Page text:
In order to raise expectations for design and to ultimately promote a culture that demands quality design, it is vital to cite examples in use.
There can be no change without awareness, and no awareness unless the public understands what they are looking at. Higher standards for what can be achieved at the same cost can be more widely understood through the following approaches:
- DEMONSTRATE examples that are a physical embodiment of higher aspirations
- ANALYZE elements that add up to health-causing, uplifting, built-to-last design
- COMPARE demand for quality design to concerns for healthier food and green standards
- EXPERIENCE places and the feelings they evoke through facilitated walks and tours
- ENGAGE clients and the public in a dialogue regarding these issues
- QUESTION marketing hype by asking, how does this place really make you feel?
- CONTRAST elements of health-causing and dis-ease causing design
- STATE a higher purpose and legacy for design than to simply contain programs and/or replace infrastructure
In recent years, marketing hype has evolved to the point of describing the most awful, soulless spaces as “community place-making.” Fortunately, there are increasing numbers of advocates for healthy places (many of whom who do not have formal design training) who question this blather while raising expectations for what design can be and do.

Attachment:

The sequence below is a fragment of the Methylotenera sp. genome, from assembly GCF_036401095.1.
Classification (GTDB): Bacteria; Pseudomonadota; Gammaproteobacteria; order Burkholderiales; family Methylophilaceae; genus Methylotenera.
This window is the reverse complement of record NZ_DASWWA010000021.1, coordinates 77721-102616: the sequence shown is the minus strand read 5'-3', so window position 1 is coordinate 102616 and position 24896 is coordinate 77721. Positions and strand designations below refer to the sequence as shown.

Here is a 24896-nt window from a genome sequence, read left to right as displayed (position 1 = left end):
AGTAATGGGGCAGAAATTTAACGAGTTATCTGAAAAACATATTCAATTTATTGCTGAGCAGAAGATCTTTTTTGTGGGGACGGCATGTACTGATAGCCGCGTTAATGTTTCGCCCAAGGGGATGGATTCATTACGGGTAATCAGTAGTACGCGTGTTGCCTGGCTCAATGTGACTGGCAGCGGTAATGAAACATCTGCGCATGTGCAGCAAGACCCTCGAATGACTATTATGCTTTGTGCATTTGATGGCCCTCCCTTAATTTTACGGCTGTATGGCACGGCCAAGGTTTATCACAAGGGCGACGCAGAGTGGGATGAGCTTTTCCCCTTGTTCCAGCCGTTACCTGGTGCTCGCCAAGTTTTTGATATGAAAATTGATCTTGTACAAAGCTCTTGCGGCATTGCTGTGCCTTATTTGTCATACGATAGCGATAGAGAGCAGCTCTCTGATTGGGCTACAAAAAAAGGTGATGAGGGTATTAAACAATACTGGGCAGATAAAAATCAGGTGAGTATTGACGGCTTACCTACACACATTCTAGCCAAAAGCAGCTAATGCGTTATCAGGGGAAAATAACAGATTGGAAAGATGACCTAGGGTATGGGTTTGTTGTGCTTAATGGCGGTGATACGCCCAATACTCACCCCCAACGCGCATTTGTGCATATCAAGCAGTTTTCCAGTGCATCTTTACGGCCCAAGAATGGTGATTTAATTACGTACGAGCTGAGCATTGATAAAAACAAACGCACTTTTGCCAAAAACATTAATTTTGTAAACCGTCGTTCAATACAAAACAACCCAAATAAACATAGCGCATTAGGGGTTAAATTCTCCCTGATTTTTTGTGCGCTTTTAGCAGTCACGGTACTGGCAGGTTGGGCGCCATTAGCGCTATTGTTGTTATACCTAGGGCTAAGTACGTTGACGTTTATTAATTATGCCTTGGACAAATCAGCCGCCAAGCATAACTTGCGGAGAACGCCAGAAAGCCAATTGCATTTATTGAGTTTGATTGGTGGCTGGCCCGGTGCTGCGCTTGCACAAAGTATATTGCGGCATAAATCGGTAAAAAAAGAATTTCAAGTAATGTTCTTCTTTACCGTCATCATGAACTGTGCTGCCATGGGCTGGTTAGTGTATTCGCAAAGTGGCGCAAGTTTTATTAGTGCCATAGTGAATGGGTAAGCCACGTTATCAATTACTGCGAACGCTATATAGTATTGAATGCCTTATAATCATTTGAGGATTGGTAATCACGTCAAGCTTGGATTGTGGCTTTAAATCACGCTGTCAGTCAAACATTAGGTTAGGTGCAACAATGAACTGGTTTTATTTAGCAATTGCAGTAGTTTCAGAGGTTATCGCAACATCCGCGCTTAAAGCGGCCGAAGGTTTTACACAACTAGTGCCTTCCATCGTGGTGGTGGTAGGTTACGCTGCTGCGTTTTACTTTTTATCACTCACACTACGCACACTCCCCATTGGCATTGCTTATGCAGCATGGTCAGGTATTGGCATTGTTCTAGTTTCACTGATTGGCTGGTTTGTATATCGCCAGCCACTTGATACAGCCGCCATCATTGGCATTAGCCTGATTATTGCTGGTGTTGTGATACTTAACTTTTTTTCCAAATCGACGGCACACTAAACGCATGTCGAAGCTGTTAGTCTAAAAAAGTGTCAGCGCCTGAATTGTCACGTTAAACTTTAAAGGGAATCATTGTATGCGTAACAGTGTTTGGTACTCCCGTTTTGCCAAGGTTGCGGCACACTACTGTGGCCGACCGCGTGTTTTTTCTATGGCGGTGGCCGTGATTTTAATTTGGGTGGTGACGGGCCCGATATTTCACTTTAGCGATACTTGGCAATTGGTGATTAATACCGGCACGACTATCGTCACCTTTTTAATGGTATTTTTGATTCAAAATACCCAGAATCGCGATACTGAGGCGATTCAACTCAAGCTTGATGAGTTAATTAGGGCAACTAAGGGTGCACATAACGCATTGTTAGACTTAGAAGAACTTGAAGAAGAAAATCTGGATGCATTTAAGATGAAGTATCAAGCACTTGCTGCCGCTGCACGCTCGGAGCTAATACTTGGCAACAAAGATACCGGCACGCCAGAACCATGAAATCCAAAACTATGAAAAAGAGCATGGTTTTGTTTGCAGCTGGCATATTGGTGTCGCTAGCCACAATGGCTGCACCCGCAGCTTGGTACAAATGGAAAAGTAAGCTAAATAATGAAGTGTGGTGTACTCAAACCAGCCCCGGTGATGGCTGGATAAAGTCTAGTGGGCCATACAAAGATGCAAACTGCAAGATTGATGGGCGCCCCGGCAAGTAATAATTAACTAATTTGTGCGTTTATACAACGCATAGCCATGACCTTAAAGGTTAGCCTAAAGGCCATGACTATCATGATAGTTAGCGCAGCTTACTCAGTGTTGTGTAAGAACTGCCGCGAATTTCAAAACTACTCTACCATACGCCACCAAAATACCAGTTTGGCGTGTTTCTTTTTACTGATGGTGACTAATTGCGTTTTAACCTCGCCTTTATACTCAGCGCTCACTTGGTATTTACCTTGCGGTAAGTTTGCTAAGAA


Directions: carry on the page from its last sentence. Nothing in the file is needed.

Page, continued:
We have explained how the Cause Health movement is focused on health assets rather than health deficits. The creation of thoughtfully developed and integrated artwork is a tangible celebration of this salutogenic point of view.
Our approach to incorporating art at Sechelt Hospital on the Sunshine Coast in British Columbia demonstrates both a healthy process and a healthy result. This art brings to life the rich history, culture, legends and spirit of the First Nations shishalh people. We conceived of three major installations by local artists that would radiate messages of healing, protection and collaboration.
These works consist of a lobby sunburst mural, exterior entrance totem poles, and memorable elevator lobby symbols. Together they bring meaning, special identity and recognition that highly emotional life events happen here.
This holistic approach earned an international award for use of art in the patient environment at the 10th Annual Design and Health World Congress.
Drawing on the talents of Coast Salish shishalh people who first settled here thousands of years ago, the theme of healing was essential not only in relation to the hospital but also with regard to the First Nations’ painful history on this particular land. Generations of disease and misguided government policies, including hardship specifically related to hospital’s site, had taken a devastating toll. However, the Salish shishalh have moved forward to rebuild and heal painful memories. At a recent public ceremony to celebrate the unveiling of these completed artworks to the community, carver Tony Paul said that the totems convey messages of welcoming and healing, “Not just healing our health, but also healing our people.”
The poles at the entrance tell stories that connect the physical and spiritual worlds. A 50′ x 20′ sculptural sunburst mural was created by artist Shain Jackson who explains, ‘The Canoe People represent community; when others paddle with you in a canoe it is acknowledged that you are headed to the same place and devoted to the same goal.”
Young artists from the community were involved from start to finish in order to learn the entire process: from working with administrators and architects, to presenting and quoting on the work, to fabrication and installation.